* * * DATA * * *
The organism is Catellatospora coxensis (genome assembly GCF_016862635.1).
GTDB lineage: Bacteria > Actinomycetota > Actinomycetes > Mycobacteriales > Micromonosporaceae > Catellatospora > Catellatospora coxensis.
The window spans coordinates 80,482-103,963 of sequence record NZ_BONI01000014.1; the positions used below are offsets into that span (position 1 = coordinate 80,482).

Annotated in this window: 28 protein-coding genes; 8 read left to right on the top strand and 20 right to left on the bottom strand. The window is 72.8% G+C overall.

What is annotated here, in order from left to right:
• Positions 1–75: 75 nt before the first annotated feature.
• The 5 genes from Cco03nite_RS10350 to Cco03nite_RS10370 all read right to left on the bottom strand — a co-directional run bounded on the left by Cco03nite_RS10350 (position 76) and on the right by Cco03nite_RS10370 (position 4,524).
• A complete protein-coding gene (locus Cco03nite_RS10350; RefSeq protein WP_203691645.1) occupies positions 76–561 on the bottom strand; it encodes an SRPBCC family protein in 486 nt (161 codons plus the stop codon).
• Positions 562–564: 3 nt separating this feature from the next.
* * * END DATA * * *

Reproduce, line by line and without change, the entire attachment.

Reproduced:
The organism is Catellatospora coxensis (genome assembly GCF_016862635.1).
GTDB lineage: Bacteria > Actinomycetota > Actinomycetes > Mycobacteriales > Micromonosporaceae > Catellatospora > Catellatospora coxensis.
The window spans coordinates 80,482-103,963 of sequence record NZ_BONI01000014.1; the positions used below are offsets into that span (position 1 = coordinate 80,482).

Annotated in this window: 28 protein-coding genes; 8 read left to right on the top strand and 20 right to left on the bottom strand. The window is 72.8% G+C overall.

What is annotated here, in order from left to right:
• Positions 1–75: 75 nt before the first annotated feature.
• The 5 genes from Cco03nite_RS10350 to Cco03nite_RS10370 all read right to left on the bottom strand — a co-directional run bounded on the left by Cco03nite_RS10350 (position 76) and on the right by Cco03nite_RS10370 (position 4,524).
• A complete protein-coding gene (locus Cco03nite_RS10350; RefSeq protein WP_203691645.1) occupies positions 76–561 on the bottom strand; it encodes an SRPBCC family protein in 486 nt (161 codons plus the stop codon).
• Positions 562–564: 3 nt separating this feature from the next.